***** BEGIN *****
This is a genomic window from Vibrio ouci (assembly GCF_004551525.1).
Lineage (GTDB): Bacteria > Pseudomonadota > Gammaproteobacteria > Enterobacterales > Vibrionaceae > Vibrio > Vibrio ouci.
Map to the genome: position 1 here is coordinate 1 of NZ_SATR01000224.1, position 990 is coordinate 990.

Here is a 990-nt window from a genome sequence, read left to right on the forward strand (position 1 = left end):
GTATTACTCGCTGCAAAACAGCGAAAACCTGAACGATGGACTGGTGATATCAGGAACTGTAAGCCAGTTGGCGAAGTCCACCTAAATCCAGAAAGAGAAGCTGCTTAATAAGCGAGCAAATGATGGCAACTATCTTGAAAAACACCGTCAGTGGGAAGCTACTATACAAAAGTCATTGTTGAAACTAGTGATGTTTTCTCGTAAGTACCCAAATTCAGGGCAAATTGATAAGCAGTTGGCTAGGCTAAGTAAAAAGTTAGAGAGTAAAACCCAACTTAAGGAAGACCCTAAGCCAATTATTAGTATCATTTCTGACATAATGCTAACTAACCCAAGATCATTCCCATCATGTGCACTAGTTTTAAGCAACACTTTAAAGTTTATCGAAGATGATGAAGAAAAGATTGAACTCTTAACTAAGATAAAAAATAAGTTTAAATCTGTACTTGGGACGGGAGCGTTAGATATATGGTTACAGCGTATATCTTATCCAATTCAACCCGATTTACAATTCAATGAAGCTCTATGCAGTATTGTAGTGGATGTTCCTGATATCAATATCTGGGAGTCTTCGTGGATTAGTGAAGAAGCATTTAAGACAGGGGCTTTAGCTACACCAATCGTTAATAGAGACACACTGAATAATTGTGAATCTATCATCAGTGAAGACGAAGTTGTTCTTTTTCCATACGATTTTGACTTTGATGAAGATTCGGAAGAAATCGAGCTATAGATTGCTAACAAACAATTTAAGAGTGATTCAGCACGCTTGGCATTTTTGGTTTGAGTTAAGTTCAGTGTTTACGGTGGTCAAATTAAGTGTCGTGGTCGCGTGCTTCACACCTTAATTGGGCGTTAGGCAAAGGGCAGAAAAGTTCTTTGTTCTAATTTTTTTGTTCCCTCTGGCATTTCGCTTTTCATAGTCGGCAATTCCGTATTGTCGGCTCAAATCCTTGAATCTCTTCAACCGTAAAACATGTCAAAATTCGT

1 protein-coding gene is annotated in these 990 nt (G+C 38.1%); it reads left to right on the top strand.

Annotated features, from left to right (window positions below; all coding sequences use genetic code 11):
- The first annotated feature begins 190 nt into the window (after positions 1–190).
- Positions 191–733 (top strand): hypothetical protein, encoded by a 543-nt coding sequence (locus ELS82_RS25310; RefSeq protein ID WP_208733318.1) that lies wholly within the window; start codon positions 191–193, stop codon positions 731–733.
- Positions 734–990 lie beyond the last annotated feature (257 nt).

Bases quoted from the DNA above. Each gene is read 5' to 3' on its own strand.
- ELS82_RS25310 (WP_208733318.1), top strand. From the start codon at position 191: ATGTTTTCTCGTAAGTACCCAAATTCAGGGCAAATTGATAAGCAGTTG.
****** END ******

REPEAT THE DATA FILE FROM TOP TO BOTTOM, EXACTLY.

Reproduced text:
This is a genomic window from Vibrio ouci (assembly GCF_004551525.1).
Lineage (GTDB): Bacteria > Pseudomonadota > Gammaproteobacteria > Enterobacterales > Vibrionaceae > Vibrio > Vibrio ouci.
Map to the genome: position 1 here is coordinate 1 of NZ_SATR01000224.1, position 990 is coordinate 990.

Here is a 990-nt window from a genome sequence, read left to right on the forward strand (position 1 = left end):
GTATTACTCGCTGCAAAACAGCGAAAACCTGAACGATGGACTGGTGATATCAGGAACTGTAAGCCAGTTGGCGAAGTCCACCTAAATCCAGAAAGAGAAGCTGCTTAATAAGCGAGCAAATGATGGCAACTATCTTGAAAAACACCGTCAGTGGGAAGCTACTATACAAAAGTCATTGTTGAAACTAGTGATGTTTTCTCGTAAGTACCCAAATTCAGGGCAAATTGATAAGCAGTTGGCTAGGCTAAGTAAAAAGTTAGAGAGTAAAACCCAACTTAAGGAAGACCCTAAGCCAATTATTAGTATCATTTCTGACATAATGCTAACTAACCCAAGATCATTCCCATCATGTGCACTAGTTTTAAGCAACACTTTAAAGTTTATCGAAGATGATGAAGAAAAGATTGAACTCTTAACTAAGATAAAAAATAAGTTTAAATCTGTACTTGGGACGGGAGCGTTAGATATATGGTTACAGCGTATATCTTATCCAATTCAACCCGATTTACAATTCAATGAAGCTCTATGCAGTATTGTAGTGGATGTTCCTGATATCAATATCTGGGAGTCTTCGTGGATTAGTGAAGAAGCATTTAAGACAGGGGCTTTAGCTACACCAATCGTTAATAGAGACACACTGAATAATTGTGAATCTATCATCAGTGAAGACGAAGTTGTTCTTTTTCCATACGATTTTGACTTTGATGAAGATTCGGAAGAAATCGAGCTATAGATTGCTAACAAACAATTTAAGAGTGATTCAGCACGCTTGGCATTTTTGGTTTGAGTTAAGTTCAGTGTTTACGGTGGTCAAATTAAGTGTCGTGGTCGCGTGCTTCACACCTTAATTGGGCGTTAGGCAAAGGGCAGAAAAGTTCTTTGTTCTAATTTTTTTGTTCCCTCTGGCATTTCGCTTTTCATAGTCGGCAATTCCGTATTGTCGGCTCAAATCCTTGAATCTCTTCAACCGTAAAACATGTCAAAATTCGT

1 protein-coding gene is annotated in these 990 nt (G+C 38.1%); it reads left to right on the top strand.

Annotated features, from left to right (window positions below; all coding sequences use genetic code 11):
- The first annotated feature begins 190 nt into the window (after positions 1–190).
- Positions 191–733 (top strand): hypothetical protein, encoded by a 543-nt coding sequence (locus ELS82_RS25310; RefSeq protein ID WP_208733318.1) that lies wholly within the window; start codon positions 191–193, stop codon positions 731–733.
- Positions 734–990 lie beyond the last annotated feature (257 nt).

Bases quoted from the DNA above. Each gene is read 5' to 3' on its own strand.
- ELS82_RS25310 (WP_208733318.1), top strand. From the start codon at position 191: ATGTTTTCTCGTAAGTACCCAAATTCAGGGCAAATTGATAAGCAGTTG.